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Mexico election outcome forces recall referendum rethink – analyst

Bnamericas Published: Wednesday, June 09, 2021
Mexico election outcome forces recall referendum rethink – analyst

The mixed results from Mexico’s midterm elections will require President Andrés Manuel López Obrador (AMLO) to recalibrate his strategy as he is facing a recall referendum that could eject him from office in 2022.

“AMLO was hoping that he would do very well in this election, so that he would have a strong platform for 2022,” Duncan Wood, senior advisor to the Wilson Center’s Mexico Institute, told BNamericas.

Before the election, AMLO hinted several times that he would like to pare back or do away with national elections authority INE after multiple clashes with the body. 

“The other option was that he was going to undermine or take control of the electoral authorities in Mexico so that perhaps he might be able to construct a referendum process that benefits him even more,” Wood said. 

But now, “he’s going to have to re-think those things.”

The June 6 election seated all 500 lower house lawmakers, governors in 15 of 32 states and local governments in hundreds of municipalities.

While the results are still in the confirmation process, preliminary counts indicate losses for AMLO’s Morena party in the lower house that would prevent it from reaching the two-thirds majority that is necessary for constitutional changes, even with allied parties.

The losses also complicate efforts to revamp or eliminate INE or the supreme electoral court. 

Morena will even depend on the Labor Party (PT) and the Green Party (PVEM) to pass legislation requiring a simple majority.

Next year’s referendum, likely to take place in March or June, was planned by AMLO to enable voters to boot an unpopular leader half-way through the term.

Despite the recent losses, AMLO has good chances to pass the test. 

An exit poll by local news outlet El Financiero showed that if the referendum had been held on Sunday, 49% of voters would have backed AMLO compared to 46% saying they would have voted against him.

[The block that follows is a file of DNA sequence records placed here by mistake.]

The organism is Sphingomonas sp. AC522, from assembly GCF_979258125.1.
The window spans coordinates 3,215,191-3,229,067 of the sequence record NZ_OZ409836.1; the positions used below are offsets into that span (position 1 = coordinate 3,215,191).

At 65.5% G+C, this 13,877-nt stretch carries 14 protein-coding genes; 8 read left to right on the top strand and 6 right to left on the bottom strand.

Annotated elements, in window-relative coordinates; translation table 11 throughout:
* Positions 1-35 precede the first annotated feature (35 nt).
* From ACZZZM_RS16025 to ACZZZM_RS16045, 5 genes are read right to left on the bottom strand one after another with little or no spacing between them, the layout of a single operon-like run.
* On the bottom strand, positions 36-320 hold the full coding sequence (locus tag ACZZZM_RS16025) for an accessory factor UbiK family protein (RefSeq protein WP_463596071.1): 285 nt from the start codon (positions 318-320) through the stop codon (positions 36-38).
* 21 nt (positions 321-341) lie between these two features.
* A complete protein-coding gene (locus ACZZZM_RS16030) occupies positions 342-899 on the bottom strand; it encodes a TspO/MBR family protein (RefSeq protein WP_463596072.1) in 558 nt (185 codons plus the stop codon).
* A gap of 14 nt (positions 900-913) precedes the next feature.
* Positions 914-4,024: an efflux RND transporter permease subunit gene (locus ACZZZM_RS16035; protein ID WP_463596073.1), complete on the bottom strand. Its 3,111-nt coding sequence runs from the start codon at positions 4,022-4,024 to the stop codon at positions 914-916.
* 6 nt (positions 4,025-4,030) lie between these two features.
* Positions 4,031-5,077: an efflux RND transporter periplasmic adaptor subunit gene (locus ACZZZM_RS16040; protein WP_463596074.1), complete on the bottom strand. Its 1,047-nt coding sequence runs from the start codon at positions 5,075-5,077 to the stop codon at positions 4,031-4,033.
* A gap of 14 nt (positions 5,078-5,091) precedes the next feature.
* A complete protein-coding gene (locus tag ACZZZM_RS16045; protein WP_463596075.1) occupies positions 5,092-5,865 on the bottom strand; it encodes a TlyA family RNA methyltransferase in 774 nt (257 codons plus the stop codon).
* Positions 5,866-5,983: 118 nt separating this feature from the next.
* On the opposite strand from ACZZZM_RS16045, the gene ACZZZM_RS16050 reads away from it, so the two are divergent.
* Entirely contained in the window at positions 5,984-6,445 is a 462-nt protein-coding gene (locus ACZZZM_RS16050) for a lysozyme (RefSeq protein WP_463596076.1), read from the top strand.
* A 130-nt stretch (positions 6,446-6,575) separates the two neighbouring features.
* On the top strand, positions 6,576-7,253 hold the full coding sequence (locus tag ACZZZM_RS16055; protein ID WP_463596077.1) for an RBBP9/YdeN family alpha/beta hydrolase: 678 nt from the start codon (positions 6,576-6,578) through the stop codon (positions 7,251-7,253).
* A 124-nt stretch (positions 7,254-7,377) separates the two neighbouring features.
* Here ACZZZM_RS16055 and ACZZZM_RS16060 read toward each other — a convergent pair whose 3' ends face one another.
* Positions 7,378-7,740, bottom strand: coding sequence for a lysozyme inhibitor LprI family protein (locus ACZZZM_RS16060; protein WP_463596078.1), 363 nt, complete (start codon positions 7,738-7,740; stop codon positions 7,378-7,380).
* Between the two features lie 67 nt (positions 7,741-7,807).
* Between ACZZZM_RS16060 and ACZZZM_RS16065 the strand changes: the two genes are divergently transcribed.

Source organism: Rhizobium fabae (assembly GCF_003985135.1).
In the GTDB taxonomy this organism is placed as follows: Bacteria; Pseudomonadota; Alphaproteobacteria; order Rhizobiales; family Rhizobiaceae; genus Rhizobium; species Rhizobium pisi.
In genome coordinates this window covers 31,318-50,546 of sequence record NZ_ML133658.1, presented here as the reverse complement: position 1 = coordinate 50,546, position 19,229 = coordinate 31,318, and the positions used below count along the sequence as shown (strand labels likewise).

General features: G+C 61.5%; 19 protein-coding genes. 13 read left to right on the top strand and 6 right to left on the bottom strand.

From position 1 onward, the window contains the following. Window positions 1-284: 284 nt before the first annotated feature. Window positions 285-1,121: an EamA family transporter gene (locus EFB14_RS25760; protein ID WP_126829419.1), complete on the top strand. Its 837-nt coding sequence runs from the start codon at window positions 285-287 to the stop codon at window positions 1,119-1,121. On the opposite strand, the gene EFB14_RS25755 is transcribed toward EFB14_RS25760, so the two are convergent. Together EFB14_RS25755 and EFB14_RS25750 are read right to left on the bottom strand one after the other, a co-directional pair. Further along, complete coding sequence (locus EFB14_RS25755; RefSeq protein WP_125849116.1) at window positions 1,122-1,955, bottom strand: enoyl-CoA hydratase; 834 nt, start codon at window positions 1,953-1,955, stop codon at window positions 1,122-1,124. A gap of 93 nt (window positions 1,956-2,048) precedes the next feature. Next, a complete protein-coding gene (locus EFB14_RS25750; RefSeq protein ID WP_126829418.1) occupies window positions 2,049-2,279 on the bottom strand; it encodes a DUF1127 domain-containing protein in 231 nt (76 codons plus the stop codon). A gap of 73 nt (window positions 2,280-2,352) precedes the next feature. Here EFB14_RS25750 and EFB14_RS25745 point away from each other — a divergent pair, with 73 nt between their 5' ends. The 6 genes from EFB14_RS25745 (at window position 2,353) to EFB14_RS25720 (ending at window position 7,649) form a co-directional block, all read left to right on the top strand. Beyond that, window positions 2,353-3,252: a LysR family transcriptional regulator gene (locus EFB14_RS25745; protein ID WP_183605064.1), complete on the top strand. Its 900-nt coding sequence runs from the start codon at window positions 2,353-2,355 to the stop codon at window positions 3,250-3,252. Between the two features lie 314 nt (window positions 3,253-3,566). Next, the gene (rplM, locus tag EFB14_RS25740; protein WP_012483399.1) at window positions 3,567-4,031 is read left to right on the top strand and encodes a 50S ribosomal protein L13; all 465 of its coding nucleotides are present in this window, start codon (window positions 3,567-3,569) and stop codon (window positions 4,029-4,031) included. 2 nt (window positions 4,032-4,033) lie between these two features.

The result gains more weight considering that the last two months were marked by the pandemic crisis and the collapse of a metro overpass in Mexico City, killing 26 on May 3. 

The crash could have contributed to lower support in the capital, governed by AMLO ally Claudia Sheinbaum, who’s also likely to run as his successor in 2024. 

Yet, while “the picture from the [lower house] is not great. [Morena] did extremely well in the governorships,” Wood said.

The number of states ruled by members of the party or its allies will jump from six to at least 16 and “as many as 18,” depending on close races still being certified. 

“That’s a remarkable transformation,” said Wood, “[Morena and allies are] in a very strong position.” 

He added, “if you control the governorship that gives you a capacity on the ground to campaign. It gives you resources that can be used from the governor’s own budget to campaign.”

This situation “will greatly help AMLO, both in the referendum and in the 2024 presidential election, either for himself or his successor,” Wood said, even suggesting AMLO may not step down in 2024. AMLO has repeatedly said he will do so, though.

The constitution forbids two consecutive presidential terms, but Wood suggested AMLO may create a path to re-election or to at least extend his term until he says his job is done. 

In such a scenario, the first step is winning the referendum and deploy a political argument that a victory represents a new mandate, allowing him to call another referendum in three years – which he could claim supersedes the constitution.

This scenario remains hypothetical, though. What’s certain is that next year’s referendum will play to the power of states rather than congress.

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